Increasingly faster, smaller and cheaper - these are the three key factors driving technologies that make up, and will continue to make up, the nano-world and all the products that are derived from it. Specifically, in the field of microelectronics, the self-fulfilling power of Moore’s Law has driven an amazing pace of technological advance in our ability to construct increasingly dense patterns of circuit components and devices on computer chip wafers.
Lithography (from the Greek meaning to write with stone) was originally named for the technique of printing using stone, and then metal, plates that revolutionized modern communications. Today it is an extremely complex tool – and is still based on the concept of “imprinting” an original template version onto mass output – originally using relatively simple optical exposure, masking, and etching techniques, and now extended to include exposure to X-rays, high energy UV light, and electron beams – in processes developed to manufacture everyday products including those in the realms of consumer electronics, telecommunications, entertainment, and transportation to name but a few. In the last few years, using multidisciplinary techniques, researchers and engineers have pushed the envelope of fields including optics, physics, chemistry, mechanics and fluidics, and this book provides an overview and selected in-depth coverage of the most important advances and applications that make up the state of the art.
The key technologies and approaches, from masking and the use of polymer resists to exposure wavelength management and reduction – and especially how mastery of the effects of diffraction phenomena has advanced the field – are examined, and all the most important and up-to-date tools are fully covered, including remaining challenges and possible solutions. Important topics include the development of focused ion beam (FIB) technology, nano-printing, use of self-assembly techniques, and the possibilities of stacked, or 3D lithography.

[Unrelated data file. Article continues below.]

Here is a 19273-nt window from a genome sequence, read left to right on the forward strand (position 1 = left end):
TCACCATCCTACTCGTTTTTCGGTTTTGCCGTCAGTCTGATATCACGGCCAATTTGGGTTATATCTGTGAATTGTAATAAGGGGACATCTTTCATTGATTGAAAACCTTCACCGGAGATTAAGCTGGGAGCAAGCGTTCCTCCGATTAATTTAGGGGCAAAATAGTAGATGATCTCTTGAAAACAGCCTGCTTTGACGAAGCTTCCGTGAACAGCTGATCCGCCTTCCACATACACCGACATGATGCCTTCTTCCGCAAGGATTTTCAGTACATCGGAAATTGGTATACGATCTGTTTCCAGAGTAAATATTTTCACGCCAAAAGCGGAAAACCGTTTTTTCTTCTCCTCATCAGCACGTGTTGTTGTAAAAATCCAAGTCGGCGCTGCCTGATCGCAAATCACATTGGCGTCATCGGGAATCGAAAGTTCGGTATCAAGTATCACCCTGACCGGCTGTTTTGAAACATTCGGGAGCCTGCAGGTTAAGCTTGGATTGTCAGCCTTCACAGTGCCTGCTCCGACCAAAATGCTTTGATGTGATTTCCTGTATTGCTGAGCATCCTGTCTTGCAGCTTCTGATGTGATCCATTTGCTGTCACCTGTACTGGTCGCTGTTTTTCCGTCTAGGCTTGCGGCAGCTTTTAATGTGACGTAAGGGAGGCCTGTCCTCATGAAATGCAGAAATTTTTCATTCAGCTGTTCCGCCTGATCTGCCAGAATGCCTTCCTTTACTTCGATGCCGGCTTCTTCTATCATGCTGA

Written for engineers or researchers who may be new to the field, this book will be helpful for many readers (including students and non-specialists) in completing their knowledge on a collection of technologies which are now undergoing a permanent and rapid state of evolution.
1. Photolithography, Philippe Bandelier, Anne-Laure Charley and Alexandre Lagrange.
2. Extreme Ultraviolet Lithography, Maxime Besacier, Christophe Constancias and Jean-Yves Robic.
3. Electron Beam Lithography, Christophe Constancias, Stefan Landis, Serdar Manakli, Luc Martin, Laurent Pain and David Rio.
4. Focused Ion Beam Direct-Writing, Jacques Gierak.
5. Charged Particle Optics, Peter Hawkes.
6. Lithography resists, Amandine Jouve, Michael May, Isabelle Servin and Julia Simon.
Stefan Landis works at CEA-LETI-Minatec in Grenoble, France. He also gives lectures on next generation lithography in many engineering schools in France and also in CEI-Europe Advanced Technology Education.